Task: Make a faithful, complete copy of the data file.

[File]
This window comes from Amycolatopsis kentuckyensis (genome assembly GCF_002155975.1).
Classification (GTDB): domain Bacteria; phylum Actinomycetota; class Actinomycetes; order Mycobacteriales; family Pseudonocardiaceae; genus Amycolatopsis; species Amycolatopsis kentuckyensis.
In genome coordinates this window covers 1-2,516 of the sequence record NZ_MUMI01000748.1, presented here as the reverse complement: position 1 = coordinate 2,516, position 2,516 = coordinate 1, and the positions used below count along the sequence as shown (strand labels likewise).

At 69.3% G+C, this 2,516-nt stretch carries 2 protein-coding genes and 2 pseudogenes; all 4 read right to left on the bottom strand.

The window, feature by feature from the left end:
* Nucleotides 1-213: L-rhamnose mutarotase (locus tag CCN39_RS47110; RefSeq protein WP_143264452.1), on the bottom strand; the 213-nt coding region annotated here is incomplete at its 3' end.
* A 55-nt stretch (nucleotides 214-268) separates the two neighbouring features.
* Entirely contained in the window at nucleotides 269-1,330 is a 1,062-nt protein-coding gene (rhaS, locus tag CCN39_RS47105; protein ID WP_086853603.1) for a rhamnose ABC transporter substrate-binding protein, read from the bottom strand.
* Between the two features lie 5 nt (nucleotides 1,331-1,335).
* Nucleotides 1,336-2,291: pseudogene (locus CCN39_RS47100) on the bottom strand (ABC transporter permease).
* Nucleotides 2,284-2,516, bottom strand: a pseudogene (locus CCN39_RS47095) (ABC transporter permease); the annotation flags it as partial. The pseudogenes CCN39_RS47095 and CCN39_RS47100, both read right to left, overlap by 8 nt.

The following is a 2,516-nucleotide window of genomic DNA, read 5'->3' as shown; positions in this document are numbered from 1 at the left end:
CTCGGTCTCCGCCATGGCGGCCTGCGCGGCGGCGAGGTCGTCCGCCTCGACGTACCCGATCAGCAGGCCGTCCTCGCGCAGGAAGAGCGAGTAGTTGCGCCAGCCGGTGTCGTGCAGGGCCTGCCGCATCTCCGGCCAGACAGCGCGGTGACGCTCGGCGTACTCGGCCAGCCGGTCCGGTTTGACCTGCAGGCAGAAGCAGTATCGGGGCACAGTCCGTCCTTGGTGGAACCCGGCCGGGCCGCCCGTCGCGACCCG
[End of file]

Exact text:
This window comes from Amycolatopsis kentuckyensis (genome assembly GCF_002155975.1).
Classification (GTDB): domain Bacteria; phylum Actinomycetota; class Actinomycetes; order Mycobacteriales; family Pseudonocardiaceae; genus Amycolatopsis; species Amycolatopsis kentuckyensis.
In genome coordinates this window covers 1-2,516 of the sequence record NZ_MUMI01000748.1, presented here as the reverse complement: position 1 = coordinate 2,516, position 2,516 = coordinate 1, and the positions used below count along the sequence as shown (strand labels likewise).

At 69.3% G+C, this 2,516-nt stretch carries 2 protein-coding genes and 2 pseudogenes; all 4 read right to left on the bottom strand.

The window, feature by feature from the left end:
* Nucleotides 1-213: L-rhamnose mutarotase (locus tag CCN39_RS47110; RefSeq protein WP_143264452.1), on the bottom strand; the 213-nt coding region annotated here is incomplete at its 3' end.
* A 55-nt stretch (nucleotides 214-268) separates the two neighbouring features.
* Entirely contained in the window at nucleotides 269-1,330 is a 1,062-nt protein-coding gene (rhaS, locus tag CCN39_RS47105; protein ID WP_086853603.1) for a rhamnose ABC transporter substrate-binding protein, read from the bottom strand.
* Between the two features lie 5 nt (nucleotides 1,331-1,335).
* Nucleotides 1,336-2,291: pseudogene (locus CCN39_RS47100) on the bottom strand (ABC transporter permease).
* Nucleotides 2,284-2,516, bottom strand: a pseudogene (locus CCN39_RS47095) (ABC transporter permease); the annotation flags it as partial. The pseudogenes CCN39_RS47095 and CCN39_RS47100, both read right to left, overlap by 8 nt.

The following is a 2,516-nucleotide window of genomic DNA, read 5'->3' as shown; positions in this document are numbered from 1 at the left end:
CTCGGTCTCCGCCATGGCGGCCTGCGCGGCGGCGAGGTCGTCCGCCTCGACGTACCCGATCAGCAGGCCGTCCTCGCGCAGGAAGAGCGAGTAGTTGCGCCAGCCGGTGTCGTGCAGGGCCTGCCGCATCTCCGGCCAGACAGCGCGGTGACGCTCGGCGTACTCGGCCAGCCGGTCCGGTTTGACCTGCAGGCAGAAGCAGTATCGGGGCACAGTCCGTCCTTGGTGGAACCCGGCCGGGCCGCCCGTCGCGACCCG